Hey everyone! It’s actually Monday where I am, but I figured I’d better not leave you in the dark this weekend without something to ponder. I have no clue what to talk about, so I’ll just run through the many rejections I’ve received over the past few months.
Thank you for your submission. I’m afraid it wasn’t right for us, but I wish you all the best in placing your work elsewhere.
This submission consisted of only ONE poem that’s pretty close to my heart. This magazine is relatively new, and- hint, hint- I follow them on WordPress. I’ll be sure to try them again in the future.
Thank you for trusting us with your poetry.
Unfortunately, we have decided to pass on these particular poems. We wish you much success finding each the right home.
Please feel free to share more work with us in the future, we only ask that you wait at least one month before submitting again.
This rejection is unique because of the first sentence. I don’t think I’ve ever been thanked by a lit mag for trusting them with my poetry, but I can roll.
This submission contained 3 poems, all which were some of my best– but they weren’t recent. I haven’t written poetry for a while, but those were among my favourites.
Thank you for sending your poems to XXX. We’ve read them carefully, but didn’t feel like they were quite right for us. If you have others you think might be right for our magazine, please feel free to try us again in the future.
This submission, again, consisted of three poems, but a different three to the ones that received a rejection in the previous example. These three were definitely my favourites, though. My babies, so to speak. Haha. I’m determined to get these into the world.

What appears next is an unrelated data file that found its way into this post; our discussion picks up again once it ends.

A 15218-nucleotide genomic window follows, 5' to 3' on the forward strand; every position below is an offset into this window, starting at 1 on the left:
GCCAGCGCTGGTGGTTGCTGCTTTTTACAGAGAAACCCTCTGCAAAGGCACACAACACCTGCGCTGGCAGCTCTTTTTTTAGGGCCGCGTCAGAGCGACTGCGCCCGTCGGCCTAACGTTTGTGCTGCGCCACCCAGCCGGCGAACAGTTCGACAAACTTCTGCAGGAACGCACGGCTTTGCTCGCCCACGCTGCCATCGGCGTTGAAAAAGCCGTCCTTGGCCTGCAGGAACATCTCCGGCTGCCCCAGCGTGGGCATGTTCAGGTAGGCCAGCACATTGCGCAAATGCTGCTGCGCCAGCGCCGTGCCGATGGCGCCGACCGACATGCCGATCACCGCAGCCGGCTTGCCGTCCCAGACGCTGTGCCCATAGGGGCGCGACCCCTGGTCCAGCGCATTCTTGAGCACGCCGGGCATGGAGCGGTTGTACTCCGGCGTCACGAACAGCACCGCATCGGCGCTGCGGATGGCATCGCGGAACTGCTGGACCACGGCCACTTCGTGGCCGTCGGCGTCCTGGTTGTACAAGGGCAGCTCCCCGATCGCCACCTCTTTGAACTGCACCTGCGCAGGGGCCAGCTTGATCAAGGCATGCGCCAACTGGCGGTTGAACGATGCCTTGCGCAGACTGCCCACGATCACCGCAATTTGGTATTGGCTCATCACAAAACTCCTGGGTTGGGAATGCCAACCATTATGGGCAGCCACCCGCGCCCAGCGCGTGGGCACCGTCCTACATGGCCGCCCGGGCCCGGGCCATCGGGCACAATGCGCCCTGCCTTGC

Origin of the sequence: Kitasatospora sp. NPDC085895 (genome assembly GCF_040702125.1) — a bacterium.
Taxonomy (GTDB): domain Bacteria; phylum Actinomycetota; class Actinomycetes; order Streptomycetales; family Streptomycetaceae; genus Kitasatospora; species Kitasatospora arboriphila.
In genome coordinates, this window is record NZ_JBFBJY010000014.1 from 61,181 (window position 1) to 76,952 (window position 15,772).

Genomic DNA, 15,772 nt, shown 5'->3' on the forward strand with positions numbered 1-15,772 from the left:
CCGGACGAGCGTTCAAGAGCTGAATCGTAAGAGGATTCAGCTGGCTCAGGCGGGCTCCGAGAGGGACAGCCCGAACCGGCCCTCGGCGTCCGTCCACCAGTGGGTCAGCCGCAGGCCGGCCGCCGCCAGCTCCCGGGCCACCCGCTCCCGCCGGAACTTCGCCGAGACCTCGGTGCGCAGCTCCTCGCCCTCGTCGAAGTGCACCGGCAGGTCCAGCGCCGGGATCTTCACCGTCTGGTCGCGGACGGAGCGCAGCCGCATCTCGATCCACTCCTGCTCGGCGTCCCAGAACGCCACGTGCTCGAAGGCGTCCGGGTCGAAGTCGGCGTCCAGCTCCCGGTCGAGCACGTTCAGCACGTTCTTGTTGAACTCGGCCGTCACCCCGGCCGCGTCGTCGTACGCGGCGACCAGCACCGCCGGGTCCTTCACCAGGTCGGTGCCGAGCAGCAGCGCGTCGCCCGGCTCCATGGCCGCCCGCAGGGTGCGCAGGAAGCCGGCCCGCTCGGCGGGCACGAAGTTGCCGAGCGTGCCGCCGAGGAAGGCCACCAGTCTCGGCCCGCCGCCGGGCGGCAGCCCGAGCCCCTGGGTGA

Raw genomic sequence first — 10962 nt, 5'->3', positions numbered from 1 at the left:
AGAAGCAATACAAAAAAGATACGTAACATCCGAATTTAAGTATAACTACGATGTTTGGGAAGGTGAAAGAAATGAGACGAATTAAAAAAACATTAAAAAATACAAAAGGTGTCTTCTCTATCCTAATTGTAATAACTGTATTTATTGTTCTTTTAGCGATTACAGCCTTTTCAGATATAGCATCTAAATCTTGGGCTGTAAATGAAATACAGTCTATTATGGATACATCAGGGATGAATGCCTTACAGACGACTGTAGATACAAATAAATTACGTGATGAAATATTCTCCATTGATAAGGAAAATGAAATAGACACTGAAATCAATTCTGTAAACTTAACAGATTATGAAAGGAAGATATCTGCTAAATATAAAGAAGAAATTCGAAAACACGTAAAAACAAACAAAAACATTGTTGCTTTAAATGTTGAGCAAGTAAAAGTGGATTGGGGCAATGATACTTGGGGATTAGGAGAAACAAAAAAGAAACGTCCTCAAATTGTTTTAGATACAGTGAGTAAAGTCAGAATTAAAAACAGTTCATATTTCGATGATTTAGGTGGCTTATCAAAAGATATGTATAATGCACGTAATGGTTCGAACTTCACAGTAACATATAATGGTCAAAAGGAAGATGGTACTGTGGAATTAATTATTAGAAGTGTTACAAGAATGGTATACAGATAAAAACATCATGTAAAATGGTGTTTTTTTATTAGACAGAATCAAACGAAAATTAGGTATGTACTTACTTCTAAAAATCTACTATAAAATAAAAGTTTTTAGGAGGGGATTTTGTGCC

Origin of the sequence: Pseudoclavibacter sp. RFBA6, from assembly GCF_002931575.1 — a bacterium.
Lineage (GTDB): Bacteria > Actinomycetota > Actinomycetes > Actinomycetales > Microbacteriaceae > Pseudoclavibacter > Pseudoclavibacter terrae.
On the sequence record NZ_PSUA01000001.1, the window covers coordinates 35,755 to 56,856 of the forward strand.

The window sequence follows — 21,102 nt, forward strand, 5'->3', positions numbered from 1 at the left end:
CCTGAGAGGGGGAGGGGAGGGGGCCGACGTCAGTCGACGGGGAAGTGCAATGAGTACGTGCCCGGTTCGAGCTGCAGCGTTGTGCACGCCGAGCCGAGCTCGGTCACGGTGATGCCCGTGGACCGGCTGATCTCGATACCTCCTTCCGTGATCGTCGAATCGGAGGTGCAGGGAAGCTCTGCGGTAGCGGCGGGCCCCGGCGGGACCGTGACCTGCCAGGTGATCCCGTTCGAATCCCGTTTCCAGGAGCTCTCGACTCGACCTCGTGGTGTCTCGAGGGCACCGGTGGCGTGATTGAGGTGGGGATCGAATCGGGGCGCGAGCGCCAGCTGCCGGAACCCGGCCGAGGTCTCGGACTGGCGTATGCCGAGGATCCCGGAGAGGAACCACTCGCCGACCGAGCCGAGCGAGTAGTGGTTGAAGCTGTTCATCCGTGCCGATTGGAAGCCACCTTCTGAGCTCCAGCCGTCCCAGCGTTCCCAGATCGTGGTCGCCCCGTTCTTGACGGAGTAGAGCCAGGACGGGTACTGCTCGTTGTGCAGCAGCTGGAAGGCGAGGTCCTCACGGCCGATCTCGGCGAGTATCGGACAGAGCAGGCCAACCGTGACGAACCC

Dear Tiegan Dakin,
Thank you for submitting. We appreciate the chance to read your work. Unfortunately, it’s not a good fit for XXX at this time.
We wish you the best of luck in placing these poems elsewhere. Thanks again for thinking of us.
The work mentioned in this rejection is the same as the ones mentioned in #2. (I did say I’m determined.) I swear I’m probably going to use up all my options in the literary world before someone will accept my work. I didn’t appreciate the formality of addressing me by my full name.
Dear Tiegan Dakin,
Thank you for sending us “3 Poems”. We appreciate the chance to read it. Unfortunately, the piece is not for us. This does not necessarily reflect the quality of your work, but, more so, the large number of submissions we have received.
Thanks again. Best of luck with this.
For the poems mentioned also in #2 and #4. Maybe I’ll make a Guinness World Record with this stuff– probably the only rejection achievement worth celebrating. A classic form rejection right which unsuccessfully tries to soften the blow.
Dear Tiegan Dakin,
Thank you for sending us “XXX”. While we enjoyed your work, we have decided that it doesn’t quite fit with our collective aesthetic, and we will have to pass.
As writers, we’ve received many rejections ourselves; we know it’s never easy. Best of luck placing this, and please consider us in the future.
For the same poem mentioned in #1.
Well, those are all the rejections I’ve had so far, folks; quite a few considering the rate at which many literary magazines respond to their submissions.
I think I’m going to take a break from submitting these poems for a while. It’s quite disheartening to open your inbox to a rejection every day.
Of course, there’s sometimes good luck on your side…
If you’re a writer looking to get your work out there, I run a literary magazine called The Drowning Gull. I’m especially enthusiastic about discovering emerging writers (and will consider just about anything).
Thanks for reading!